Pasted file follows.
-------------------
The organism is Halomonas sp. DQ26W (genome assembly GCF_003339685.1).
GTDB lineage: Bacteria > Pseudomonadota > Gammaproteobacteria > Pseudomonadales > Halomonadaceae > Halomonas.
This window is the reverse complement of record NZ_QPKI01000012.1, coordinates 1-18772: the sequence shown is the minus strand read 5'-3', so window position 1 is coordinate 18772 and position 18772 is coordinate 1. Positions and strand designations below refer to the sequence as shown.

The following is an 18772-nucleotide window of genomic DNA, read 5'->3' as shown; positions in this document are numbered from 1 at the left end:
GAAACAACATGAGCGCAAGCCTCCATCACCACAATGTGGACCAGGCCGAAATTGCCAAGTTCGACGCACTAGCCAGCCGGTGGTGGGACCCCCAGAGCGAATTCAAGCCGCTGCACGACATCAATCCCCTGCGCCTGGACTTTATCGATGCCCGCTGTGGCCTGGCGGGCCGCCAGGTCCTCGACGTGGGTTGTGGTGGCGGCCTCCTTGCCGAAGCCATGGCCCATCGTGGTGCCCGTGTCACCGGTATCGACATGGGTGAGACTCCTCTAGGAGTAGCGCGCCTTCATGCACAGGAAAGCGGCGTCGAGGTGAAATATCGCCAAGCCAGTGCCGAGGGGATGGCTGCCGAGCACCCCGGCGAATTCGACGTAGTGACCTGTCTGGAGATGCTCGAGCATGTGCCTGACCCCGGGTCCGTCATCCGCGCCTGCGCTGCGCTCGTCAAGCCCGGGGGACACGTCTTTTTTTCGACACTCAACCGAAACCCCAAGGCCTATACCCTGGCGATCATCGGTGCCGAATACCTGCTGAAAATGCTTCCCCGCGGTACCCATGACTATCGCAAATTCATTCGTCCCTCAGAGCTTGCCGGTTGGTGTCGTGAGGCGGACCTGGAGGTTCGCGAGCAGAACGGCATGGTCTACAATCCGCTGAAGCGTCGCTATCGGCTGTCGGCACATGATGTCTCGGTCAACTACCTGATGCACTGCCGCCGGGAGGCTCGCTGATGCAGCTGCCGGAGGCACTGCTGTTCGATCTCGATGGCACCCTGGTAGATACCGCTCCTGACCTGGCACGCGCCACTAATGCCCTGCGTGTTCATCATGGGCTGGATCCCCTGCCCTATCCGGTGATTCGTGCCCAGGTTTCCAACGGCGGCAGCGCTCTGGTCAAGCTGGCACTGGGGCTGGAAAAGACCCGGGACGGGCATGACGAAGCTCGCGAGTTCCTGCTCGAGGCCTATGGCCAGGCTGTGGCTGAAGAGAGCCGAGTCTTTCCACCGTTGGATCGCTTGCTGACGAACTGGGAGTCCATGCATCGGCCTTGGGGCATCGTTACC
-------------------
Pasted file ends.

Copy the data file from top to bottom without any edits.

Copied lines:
The organism is Halomonas sp. DQ26W (genome assembly GCF_003339685.1).
GTDB lineage: Bacteria > Pseudomonadota > Gammaproteobacteria > Pseudomonadales > Halomonadaceae > Halomonas.
This window is the reverse complement of record NZ_QPKI01000012.1, coordinates 1-18772: the sequence shown is the minus strand read 5'-3', so window position 1 is coordinate 18772 and position 18772 is coordinate 1. Positions and strand designations below refer to the sequence as shown.

The following is an 18772-nucleotide window of genomic DNA, read 5'->3' as shown; positions in this document are numbered from 1 at the left end:
GAAACAACATGAGCGCAAGCCTCCATCACCACAATGTGGACCAGGCCGAAATTGCCAAGTTCGACGCACTAGCCAGCCGGTGGTGGGACCCCCAGAGCGAATTCAAGCCGCTGCACGACATCAATCCCCTGCGCCTGGACTTTATCGATGCCCGCTGTGGCCTGGCGGGCCGCCAGGTCCTCGACGTGGGTTGTGGTGGCGGCCTCCTTGCCGAAGCCATGGCCCATCGTGGTGCCCGTGTCACCGGTATCGACATGGGTGAGACTCCTCTAGGAGTAGCGCGCCTTCATGCACAGGAAAGCGGCGTCGAGGTGAAATATCGCCAAGCCAGTGCCGAGGGGATGGCTGCCGAGCACCCCGGCGAATTCGACGTAGTGACCTGTCTGGAGATGCTCGAGCATGTGCCTGACCCCGGGTCCGTCATCCGCGCCTGCGCTGCGCTCGTCAAGCCCGGGGGACACGTCTTTTTTTCGACACTCAACCGAAACCCCAAGGCCTATACCCTGGCGATCATCGGTGCCGAATACCTGCTGAAAATGCTTCCCCGCGGTACCCATGACTATCGCAAATTCATTCGTCCCTCAGAGCTTGCCGGTTGGTGTCGTGAGGCGGACCTGGAGGTTCGCGAGCAGAACGGCATGGTCTACAATCCGCTGAAGCGTCGCTATCGGCTGTCGGCACATGATGTCTCGGTCAACTACCTGATGCACTGCCGCCGGGAGGCTCGCTGATGCAGCTGCCGGAGGCACTGCTGTTCGATCTCGATGGCACCCTGGTAGATACCGCTCCTGACCTGGCACGCGCCACTAATGCCCTGCGTGTTCATCATGGGCTGGATCCCCTGCCCTATCCGGTGATTCGTGCCCAGGTTTCCAACGGCGGCAGCGCTCTGGTCAAGCTGGCACTGGGGCTGGAAAAGACCCGGGACGGGCATGACGAAGCTCGCGAGTTCCTGCTCGAGGCCTATGGCCAGGCTGTGGCTGAAGAGAGCCGAGTCTTTCCACCGTTGGATCGCTTGCTGACGAACTGGGAGTCCATGCATCGGCCTTGGGGCATCGTTACC